There is no better way to inform a student of their progress than through feedback. Their motivation will be directly impacted as their interest in learning increases. As a teacher, you are able to construct your advice in a way that will help a student to rethink their beliefs about their capabilities and intelligence. This is especially useful when a learner does not believe they can accomplish a task. Teachers of subjects like mathematics, chemistry or physics should be very familiar with such cases. That is why feedback should be instructive, motivating and clarifying.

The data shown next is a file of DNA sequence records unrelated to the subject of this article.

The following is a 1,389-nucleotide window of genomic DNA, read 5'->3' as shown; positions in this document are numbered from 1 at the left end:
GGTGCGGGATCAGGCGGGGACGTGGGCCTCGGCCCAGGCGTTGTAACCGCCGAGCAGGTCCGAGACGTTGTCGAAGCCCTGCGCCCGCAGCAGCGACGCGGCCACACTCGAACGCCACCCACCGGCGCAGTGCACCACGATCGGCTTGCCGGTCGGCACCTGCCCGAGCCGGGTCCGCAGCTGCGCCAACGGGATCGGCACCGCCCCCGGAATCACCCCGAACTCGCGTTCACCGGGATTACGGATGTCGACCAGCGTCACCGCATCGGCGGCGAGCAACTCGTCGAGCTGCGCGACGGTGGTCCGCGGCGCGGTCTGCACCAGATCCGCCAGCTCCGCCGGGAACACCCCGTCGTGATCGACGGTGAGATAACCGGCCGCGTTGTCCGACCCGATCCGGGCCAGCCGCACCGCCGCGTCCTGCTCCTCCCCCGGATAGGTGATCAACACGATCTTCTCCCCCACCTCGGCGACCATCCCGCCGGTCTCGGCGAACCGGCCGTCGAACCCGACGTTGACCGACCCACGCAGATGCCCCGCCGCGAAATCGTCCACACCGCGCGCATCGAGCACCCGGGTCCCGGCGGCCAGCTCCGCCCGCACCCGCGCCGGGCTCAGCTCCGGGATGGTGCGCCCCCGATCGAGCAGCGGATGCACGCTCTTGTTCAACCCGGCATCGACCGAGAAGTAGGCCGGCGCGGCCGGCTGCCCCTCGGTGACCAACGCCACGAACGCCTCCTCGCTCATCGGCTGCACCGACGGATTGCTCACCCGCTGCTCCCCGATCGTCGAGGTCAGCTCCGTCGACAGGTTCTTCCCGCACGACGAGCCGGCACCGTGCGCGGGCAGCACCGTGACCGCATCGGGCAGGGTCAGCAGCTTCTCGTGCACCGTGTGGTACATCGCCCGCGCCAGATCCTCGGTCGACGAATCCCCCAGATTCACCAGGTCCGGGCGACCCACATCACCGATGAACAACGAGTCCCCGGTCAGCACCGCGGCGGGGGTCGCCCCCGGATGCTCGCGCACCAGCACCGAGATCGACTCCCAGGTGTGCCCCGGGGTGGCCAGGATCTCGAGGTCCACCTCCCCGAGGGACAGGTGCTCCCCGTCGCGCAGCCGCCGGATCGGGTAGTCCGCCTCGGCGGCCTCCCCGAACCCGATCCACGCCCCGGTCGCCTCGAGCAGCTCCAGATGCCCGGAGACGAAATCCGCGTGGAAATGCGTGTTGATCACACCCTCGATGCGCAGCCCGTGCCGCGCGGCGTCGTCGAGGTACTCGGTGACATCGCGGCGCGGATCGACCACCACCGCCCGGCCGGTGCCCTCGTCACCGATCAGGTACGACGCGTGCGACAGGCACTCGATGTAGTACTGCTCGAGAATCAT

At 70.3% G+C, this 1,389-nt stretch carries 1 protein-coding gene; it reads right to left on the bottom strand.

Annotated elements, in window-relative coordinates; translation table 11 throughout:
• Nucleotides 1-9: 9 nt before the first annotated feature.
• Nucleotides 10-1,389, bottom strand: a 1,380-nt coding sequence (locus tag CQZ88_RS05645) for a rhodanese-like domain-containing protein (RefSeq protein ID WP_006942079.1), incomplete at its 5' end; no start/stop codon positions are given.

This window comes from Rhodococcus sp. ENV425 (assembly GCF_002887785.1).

Teachers should always seize opportunities throughout the class to give their students advice. Constant reviews must be done especially at the end of the class. Teachers should also let go of the fear that to provide feedback then more practice have to be given and in turn there will be more grading to be done. That does not necessarily have to be the outcome. Teachers can also utilise properly constructed questions to prompt students and ascertain whether a particular concept is understood. Students should be encouraged to ask questions and express their opinions, whether verbally or in writing.
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